Slipstream 5000

When I recently reviewed the indie racing game Slipstream, my search for information turned up a racing game from 1995 called Slipstream 5000. There is no relation between these two besides the title and genre, but the coincidence was entertaining enough for me to buy the game on GOG to see which of the two was better. The answer, overwhelmingly, is Slipstream the indie title.


Slipstream 5000 is a racing game based on flying ships, each of which is controlled by a heavily stereotyped pilot. The gruff ubermensch Horst flies a ship called the Luftwaffe, there’s a native American pilot called Shaman, you got several comedy Asian types to pick from, you get the gist. The game’s sense of comedy is very basic and predictable, especially when it comes to the announcers and the smacktalk during the races themselves. I personally didn’t care for it, but the cheesy 90s “dudebro” attitude of the game will appeal to some.

The races themselves are dizzying and, at their best, very exciting. The ships control as you expect them to and there’s a satisfying amount of skill to using them. Getting the hang of taking tight corners or knowing when it’s best to break takes quite a lot of finesse, making it satisfying whenever you get that perfect lap and best the developer’s time for that track.

Simple controls make this a real case of easy to learn, hard to master. you control the ship with the arrow keys and accelerate with space. Ctrl swaps between your blaster, turbo, and optional weapons, which you use with Alt. That’s all there is to it. At first I thought it was a shame there was no mouse control, but the arrow keys work just fine and are comfortable to use in combination with the other keys.

You can practice tracks on your own, take on an standalone race, or try your luck with the championship, where you take on each course in succession. Actually, scratch that. You have to do the championship, because every stage aside from Arizona is locked off until you completed them there. Oh, and be sure to properly exit the mode too, or the game will just not register that you unlocked any stages at all. Sorry?

The championship mode is fun, but the stakes are high and the competition cutthroat, which isn’t exactly a plus. Making it through the game’s harsh courses in hard enough as it is, but with enemies around it can be incredibly frustrating, bordering on unfair. They seem to use their weapons almost exclusively on the player, most of which are incredibly powerful. If they don’t just directly damage your controls and engines, they might force you to a complete standstill or cause you to suddenly spin out, losing a lot of time.

Weapons are all homing and auto-targeted, so there isn’t really any counterplay you can make to avoid them. And while the weapons are finite, everybody gets a recharging blaster which reduces your speed with each hit and slowly eats away at your ship’s systems. While you’ll definitely notice that your speed and maneuverability decrease, it’s also just incredibly annoying to constantly have the AI pick away at your health while the same sound-effects and voice-lines play over and over again to notify you.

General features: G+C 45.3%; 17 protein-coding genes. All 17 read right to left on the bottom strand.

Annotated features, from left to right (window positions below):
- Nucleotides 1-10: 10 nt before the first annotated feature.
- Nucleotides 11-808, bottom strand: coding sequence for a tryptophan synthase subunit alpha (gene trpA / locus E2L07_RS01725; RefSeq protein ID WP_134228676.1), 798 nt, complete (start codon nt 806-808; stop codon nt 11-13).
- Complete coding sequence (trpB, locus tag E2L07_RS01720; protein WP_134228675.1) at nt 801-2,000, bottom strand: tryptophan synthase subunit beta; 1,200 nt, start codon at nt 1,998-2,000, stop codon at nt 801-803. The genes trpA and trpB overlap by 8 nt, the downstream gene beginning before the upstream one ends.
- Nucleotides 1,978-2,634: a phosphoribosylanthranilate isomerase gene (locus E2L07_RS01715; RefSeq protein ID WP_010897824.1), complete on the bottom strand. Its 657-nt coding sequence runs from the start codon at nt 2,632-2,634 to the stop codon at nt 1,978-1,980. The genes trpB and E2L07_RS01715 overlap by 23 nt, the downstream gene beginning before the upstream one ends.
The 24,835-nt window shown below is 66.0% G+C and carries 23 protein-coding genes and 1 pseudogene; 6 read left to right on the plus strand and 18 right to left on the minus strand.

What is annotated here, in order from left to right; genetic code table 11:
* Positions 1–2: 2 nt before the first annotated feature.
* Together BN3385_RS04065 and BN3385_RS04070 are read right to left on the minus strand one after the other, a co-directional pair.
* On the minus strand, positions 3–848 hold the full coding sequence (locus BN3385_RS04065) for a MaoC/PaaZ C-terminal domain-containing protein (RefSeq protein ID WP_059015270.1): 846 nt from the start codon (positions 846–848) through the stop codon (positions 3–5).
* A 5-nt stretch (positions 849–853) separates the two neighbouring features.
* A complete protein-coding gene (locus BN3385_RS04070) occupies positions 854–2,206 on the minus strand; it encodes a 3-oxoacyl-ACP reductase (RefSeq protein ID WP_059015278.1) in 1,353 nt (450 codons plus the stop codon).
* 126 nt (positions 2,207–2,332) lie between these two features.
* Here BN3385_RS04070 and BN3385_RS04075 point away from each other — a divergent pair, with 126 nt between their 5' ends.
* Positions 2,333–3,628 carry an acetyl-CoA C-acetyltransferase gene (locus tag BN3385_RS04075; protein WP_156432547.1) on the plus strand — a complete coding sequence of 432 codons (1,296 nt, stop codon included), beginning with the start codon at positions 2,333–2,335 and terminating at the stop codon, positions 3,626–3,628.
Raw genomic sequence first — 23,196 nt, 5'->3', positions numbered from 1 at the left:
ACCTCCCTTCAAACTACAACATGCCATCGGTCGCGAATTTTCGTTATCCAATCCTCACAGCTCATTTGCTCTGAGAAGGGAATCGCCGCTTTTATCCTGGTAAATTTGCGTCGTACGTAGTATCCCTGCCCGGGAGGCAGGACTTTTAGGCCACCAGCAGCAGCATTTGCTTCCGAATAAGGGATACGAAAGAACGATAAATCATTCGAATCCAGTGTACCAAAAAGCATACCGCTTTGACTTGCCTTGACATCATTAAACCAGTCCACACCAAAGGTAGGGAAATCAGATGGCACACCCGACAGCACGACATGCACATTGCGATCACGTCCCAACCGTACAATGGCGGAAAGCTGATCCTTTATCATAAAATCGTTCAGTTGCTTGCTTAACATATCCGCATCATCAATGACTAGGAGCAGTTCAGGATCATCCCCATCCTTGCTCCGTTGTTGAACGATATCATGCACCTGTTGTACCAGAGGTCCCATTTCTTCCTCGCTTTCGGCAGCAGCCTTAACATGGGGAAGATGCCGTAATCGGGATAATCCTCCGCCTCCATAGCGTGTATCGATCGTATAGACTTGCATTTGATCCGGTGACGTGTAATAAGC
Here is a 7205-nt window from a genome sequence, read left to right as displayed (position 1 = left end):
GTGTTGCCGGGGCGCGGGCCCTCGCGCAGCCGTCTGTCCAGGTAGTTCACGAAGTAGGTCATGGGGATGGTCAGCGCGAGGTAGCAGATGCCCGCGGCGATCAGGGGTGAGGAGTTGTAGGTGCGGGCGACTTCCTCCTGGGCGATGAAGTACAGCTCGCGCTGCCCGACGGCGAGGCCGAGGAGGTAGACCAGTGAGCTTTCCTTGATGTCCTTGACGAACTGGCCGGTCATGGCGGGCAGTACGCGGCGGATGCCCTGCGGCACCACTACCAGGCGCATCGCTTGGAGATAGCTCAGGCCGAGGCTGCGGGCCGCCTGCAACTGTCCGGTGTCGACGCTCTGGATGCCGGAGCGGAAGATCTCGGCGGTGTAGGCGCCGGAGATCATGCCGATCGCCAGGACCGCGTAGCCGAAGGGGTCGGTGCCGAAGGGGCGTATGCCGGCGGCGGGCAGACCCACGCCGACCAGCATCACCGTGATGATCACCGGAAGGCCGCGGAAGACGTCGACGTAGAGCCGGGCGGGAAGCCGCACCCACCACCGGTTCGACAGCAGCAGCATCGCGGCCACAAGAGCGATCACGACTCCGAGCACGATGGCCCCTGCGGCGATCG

The AI doesn’t cheat as aggressively as in some other racing games, but it’s certainly coded to at least be a little unfair. I already mentioned how they specifically target you with the special weapons, but the AI also viciously chases you to the point of senselessness. They always take the fastest routes through the tracks, but will chase you into the pit stop or down worse routes just to keep shooting at you. They also get random speed boosts, which they usually apply to grab power-ups just before you can. These might be them just using the turbo in short bursts, but the timing and frequency seem way off compared to how the player’s turbo works.

Those power-ups are another matter. These are dropped by white planes when you shoot them down and come in five different forms. There is a repair token for your engine and one for your controls, there is a refill for your turbo, an instant boost that acts as a mini-turbo, and a red token which inverts your controls. In championship mode, the planes can also drop green money tokens. It’s a basic assortment of stuff, but the way the planes spawn usually guarantees their contents will be picked up by the players at the head of the pack, leaving nothing for those trailing behind.

This makes it increasingly hard to catch up with racers who are already winning, since they keep getting boosts, repairs, and turbo for free, while the other racers need to take an inefficient route to a pit or continuously cope with reduced speed and handling.

Does this ruin the game? No… It’s a big shame and very annoying to deal with, but ultimately Slipstream 5000 is just too cool to play for some obnoxious AI and balancing issues to ruin it for me. The stage design is so intense and the presentation is fantastic. The visuals are great for 1995 and are appealingly retro nowadays. The voice-lines also sound great and, while definitely racially insensitive, it must be said that the game has a lot of personality to it.

There is a place in this cruel world for both Slipstream games and I’ll certainly be revisiting both of them from time to time. However, there’s no denying that Slipstream 5000 drops the ball in some important fields. I like playing it a lot, but it can be a right pain the ass sometimes.

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